# What is the domain of momentum operator on $\mathbb{R}$?

Observables in QM are postulated to be self-adjoint operators. Those have to obey $$\hat A \vphantom{A}^+ \! = \hat A$$, including the equality of their domains. If we work on a finite interval $$(a, b)$$, an example of such an observable is the momentum operator: $$\hat p: {\rm D}(\hat p) \to L^2 \big( (a,b) \big) \\[5pt] {\rm D}(\hat p) = \big\{\; f \in W^{1,2} \big( (a,b) \big) \; \big| \; f(a+) = f(b-) \;\big\} \\[5pt] \hat p f = -{\rm i} f'$$

We can easily inspect that $$\hat p$$ with this domain is indeed self-adjoint using integration by parts: $$\big( \hat p f, \; g \big)_{L^2} = {\rm i} \big( f', \; g \big)_{L^2} = \big[ fg \big]_a^b - {\rm i} \big( f, \; g' \big)_{L^2} = \big[ fg \big]_a^b + \big( f, \; -{\rm i}g' \big)_{L^2}$$ Here, $$g$$ has to be from $$W^{1,2}$$ in order to have a derivative and the necessary and sufficient condition for $$[fg]_a^b$$ to be zero is $$g(a+) = g(b-)$$, hence $${\rm D}(\hat p^+) = {\rm D}(\hat p)$$ and $$\hat p$$ is self-adjoint.

However, this doesn't work on infinite intervals. In $$L^2(\mathbb{R})$$, functions either don't have a limit at infity, or it's zero. If we require that $$f(-\infty) \to 0, \;\; f(+\infty) \to 0$$, it is sufficient for $$g$$ to be only bounded at infinity and we get $${\rm D}(\hat p^+) \subsetneq {\rm D}(\hat p)$$. On the other hand, if we require that $$f$$ is bounded at infinity, we get that $$g$$ has to vanish at infinity, therefore $${\rm D}(\hat p^+) \!\supsetneq {\rm D}(\hat p)$$.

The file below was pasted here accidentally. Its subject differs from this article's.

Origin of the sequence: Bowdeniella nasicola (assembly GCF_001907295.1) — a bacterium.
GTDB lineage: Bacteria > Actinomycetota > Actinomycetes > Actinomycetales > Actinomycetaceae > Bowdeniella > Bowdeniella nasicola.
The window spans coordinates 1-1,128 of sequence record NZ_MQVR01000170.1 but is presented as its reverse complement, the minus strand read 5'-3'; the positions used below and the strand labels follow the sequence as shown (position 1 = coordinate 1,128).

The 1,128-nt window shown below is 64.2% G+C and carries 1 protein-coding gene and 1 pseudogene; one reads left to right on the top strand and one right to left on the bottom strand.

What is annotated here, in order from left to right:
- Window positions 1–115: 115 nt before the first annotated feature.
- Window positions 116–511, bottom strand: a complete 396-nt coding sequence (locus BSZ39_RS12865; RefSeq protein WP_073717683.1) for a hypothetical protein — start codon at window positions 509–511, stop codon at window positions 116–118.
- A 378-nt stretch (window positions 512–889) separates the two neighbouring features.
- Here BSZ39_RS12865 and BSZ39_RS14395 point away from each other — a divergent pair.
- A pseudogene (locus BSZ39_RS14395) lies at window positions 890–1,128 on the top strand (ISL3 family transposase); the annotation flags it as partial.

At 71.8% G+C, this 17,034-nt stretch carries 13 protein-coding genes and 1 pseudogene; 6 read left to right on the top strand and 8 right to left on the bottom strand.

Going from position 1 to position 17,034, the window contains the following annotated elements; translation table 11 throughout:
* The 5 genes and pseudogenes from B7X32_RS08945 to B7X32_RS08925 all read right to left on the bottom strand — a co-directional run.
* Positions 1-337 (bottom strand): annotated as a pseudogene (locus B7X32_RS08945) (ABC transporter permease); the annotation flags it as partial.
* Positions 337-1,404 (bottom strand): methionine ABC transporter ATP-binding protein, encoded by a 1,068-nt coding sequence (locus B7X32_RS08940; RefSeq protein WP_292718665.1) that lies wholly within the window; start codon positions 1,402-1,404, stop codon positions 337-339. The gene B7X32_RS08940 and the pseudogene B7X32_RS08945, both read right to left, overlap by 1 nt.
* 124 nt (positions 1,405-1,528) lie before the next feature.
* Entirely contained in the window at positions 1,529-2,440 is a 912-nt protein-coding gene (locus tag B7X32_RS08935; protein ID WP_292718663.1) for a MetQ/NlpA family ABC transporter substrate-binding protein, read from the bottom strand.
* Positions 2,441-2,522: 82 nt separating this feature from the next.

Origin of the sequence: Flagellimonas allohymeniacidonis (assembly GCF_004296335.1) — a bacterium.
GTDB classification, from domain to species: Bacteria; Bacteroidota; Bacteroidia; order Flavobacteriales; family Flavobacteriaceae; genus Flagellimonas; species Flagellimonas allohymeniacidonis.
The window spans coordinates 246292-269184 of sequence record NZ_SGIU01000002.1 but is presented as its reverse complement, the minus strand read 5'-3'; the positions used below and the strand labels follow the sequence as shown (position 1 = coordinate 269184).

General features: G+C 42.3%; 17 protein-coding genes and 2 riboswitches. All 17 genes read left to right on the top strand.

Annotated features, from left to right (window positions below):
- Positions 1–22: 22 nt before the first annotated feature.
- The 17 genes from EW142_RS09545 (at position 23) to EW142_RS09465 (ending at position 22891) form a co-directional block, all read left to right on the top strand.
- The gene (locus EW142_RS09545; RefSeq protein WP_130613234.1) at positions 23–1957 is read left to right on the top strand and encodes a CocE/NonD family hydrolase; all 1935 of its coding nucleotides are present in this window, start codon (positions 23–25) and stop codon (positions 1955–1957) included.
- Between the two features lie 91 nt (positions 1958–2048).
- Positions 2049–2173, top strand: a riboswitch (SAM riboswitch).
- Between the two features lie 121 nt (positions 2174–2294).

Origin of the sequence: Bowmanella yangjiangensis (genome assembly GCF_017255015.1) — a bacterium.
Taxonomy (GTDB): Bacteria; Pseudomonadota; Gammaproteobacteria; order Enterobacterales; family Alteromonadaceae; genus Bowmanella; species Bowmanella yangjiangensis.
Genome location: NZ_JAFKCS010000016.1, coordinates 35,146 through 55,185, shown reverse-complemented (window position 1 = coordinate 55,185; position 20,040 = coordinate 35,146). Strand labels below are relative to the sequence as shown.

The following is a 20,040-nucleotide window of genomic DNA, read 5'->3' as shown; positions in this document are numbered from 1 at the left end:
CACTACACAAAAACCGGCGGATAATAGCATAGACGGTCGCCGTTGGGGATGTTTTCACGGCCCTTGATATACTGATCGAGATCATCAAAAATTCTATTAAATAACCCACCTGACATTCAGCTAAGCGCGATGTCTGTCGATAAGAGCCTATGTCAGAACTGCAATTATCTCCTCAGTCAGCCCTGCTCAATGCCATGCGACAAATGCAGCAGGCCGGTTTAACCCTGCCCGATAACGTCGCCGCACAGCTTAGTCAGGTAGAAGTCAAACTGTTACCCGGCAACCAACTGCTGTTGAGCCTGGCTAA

How do I achieve $${\rm D}(\hat p^+) = {\rm D}(\hat p)$$ on $$L^2(\mathbb{R})$$? What is the domain of the momentum operator on $$\mathbb{R}$$?

• What makes think it is not a Sobolev space also for $\mathbb R$. Dec 13, 2020 at 19:30
• @DanielC I thought it couldn't be $W^{1,2}$ because I thought that functions from this space don't have to have a limit at $\pm\infty$. Since I discovered that this is not the case, the domain really is just $W^{1,2}(\mathbb{R})$.
– m93a
Dec 13, 2020 at 19:52

As it turns out, this actually does work on the infinite interval. The important observation the question is missing is that all functions $$f \in W^{1,2}(\mathbb{R})$$ are guaranteed to vanish at infinity – see this proof by Valter Moretti. This means that all the “different” domains that I considered were actually the same set: $$\big\{\, f \in W^{1,2}(\mathbb{R}) \;\big|\; f(-\infty) = f(+\infty) = 0 \,\big\} = \big\{\, f \in W^{1,2}(\mathbb{R}) \;\big|\; f \text{ is bounded at } \infty \,\big\} = W^{1,2}(\mathbb{R})$$
This means that the problem with $${\rm D}(\hat p)$$ and $${\rm D}(\hat p^+)$$ not being equal for different conditions is solved and the one true domain for the self-adjoint momentum operator is: $${\rm D}(\hat p) = W^{1,2}(\mathbb{R})$$